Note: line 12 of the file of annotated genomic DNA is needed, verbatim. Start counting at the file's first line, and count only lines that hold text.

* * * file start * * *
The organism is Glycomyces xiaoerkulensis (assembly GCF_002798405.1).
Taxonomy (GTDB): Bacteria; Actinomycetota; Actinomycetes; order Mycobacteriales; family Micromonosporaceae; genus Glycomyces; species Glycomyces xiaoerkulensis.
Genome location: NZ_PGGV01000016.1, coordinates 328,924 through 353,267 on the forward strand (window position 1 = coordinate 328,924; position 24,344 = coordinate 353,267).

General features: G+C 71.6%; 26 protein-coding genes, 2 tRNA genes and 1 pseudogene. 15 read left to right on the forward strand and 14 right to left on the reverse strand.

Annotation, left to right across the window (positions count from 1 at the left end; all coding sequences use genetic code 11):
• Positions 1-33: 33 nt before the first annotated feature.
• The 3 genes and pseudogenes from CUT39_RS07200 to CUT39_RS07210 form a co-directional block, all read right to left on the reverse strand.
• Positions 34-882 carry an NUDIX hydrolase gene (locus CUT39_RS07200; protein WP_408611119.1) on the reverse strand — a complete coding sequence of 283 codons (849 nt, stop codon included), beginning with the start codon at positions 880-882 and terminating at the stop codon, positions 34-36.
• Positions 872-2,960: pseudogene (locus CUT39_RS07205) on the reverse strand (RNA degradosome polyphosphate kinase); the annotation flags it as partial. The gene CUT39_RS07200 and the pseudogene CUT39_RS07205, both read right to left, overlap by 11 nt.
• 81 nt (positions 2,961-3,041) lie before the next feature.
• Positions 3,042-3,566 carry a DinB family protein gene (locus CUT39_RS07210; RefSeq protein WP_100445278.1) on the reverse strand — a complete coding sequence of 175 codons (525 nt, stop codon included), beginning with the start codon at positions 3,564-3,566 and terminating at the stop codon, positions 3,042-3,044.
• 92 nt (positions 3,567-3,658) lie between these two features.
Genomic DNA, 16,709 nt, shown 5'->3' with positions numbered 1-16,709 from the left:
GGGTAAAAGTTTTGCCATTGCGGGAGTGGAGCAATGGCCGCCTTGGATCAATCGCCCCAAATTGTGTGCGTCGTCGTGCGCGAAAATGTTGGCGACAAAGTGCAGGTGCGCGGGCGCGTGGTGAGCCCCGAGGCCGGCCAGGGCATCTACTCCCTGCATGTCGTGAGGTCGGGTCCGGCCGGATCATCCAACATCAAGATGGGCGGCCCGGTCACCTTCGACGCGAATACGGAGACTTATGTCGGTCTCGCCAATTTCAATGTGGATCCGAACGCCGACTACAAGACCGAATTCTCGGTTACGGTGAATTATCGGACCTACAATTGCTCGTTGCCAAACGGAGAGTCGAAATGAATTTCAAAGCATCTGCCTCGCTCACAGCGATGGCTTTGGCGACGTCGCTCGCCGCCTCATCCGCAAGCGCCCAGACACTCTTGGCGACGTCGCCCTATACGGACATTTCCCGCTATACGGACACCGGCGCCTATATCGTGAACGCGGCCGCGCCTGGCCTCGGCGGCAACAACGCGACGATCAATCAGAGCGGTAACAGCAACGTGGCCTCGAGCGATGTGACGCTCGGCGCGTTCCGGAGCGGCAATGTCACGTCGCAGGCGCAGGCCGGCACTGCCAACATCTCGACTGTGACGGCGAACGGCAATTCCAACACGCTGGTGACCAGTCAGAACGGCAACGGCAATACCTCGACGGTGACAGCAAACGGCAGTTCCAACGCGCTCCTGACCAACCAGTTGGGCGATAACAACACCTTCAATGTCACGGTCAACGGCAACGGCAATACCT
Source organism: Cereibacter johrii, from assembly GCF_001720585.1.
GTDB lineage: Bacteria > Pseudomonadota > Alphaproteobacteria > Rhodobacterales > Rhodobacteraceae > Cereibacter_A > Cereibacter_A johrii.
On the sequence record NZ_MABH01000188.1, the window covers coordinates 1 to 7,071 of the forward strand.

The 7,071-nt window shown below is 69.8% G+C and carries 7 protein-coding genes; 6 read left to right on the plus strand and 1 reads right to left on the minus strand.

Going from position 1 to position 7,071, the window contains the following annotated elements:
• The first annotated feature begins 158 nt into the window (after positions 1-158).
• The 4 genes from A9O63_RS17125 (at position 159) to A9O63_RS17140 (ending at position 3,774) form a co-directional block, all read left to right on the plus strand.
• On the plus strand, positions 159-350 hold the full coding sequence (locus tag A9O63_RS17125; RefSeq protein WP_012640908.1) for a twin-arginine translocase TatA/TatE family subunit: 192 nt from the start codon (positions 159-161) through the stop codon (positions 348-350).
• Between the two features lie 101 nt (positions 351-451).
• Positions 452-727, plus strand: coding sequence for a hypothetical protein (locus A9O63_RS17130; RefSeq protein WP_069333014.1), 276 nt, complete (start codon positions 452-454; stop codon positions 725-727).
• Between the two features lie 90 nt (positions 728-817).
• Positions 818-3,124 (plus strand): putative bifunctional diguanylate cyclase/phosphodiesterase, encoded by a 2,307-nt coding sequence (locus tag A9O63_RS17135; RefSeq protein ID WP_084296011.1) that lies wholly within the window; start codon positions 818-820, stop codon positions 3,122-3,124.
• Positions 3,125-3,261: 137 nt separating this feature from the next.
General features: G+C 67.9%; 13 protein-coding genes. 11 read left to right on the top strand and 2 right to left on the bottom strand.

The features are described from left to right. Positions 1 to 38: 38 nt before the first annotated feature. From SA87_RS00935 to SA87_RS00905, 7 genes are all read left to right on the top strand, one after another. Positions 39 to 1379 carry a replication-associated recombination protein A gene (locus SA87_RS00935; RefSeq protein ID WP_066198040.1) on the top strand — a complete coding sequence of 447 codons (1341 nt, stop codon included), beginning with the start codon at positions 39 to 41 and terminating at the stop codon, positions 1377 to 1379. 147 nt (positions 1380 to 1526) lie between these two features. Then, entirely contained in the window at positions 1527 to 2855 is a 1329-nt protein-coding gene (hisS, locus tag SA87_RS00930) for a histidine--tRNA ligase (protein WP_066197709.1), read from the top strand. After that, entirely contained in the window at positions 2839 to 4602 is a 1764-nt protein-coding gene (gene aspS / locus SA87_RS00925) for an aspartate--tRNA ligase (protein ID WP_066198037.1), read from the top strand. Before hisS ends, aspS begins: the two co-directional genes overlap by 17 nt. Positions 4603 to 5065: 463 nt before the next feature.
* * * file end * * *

• 92 nt (positions 3,567-3,658) lie between these two features.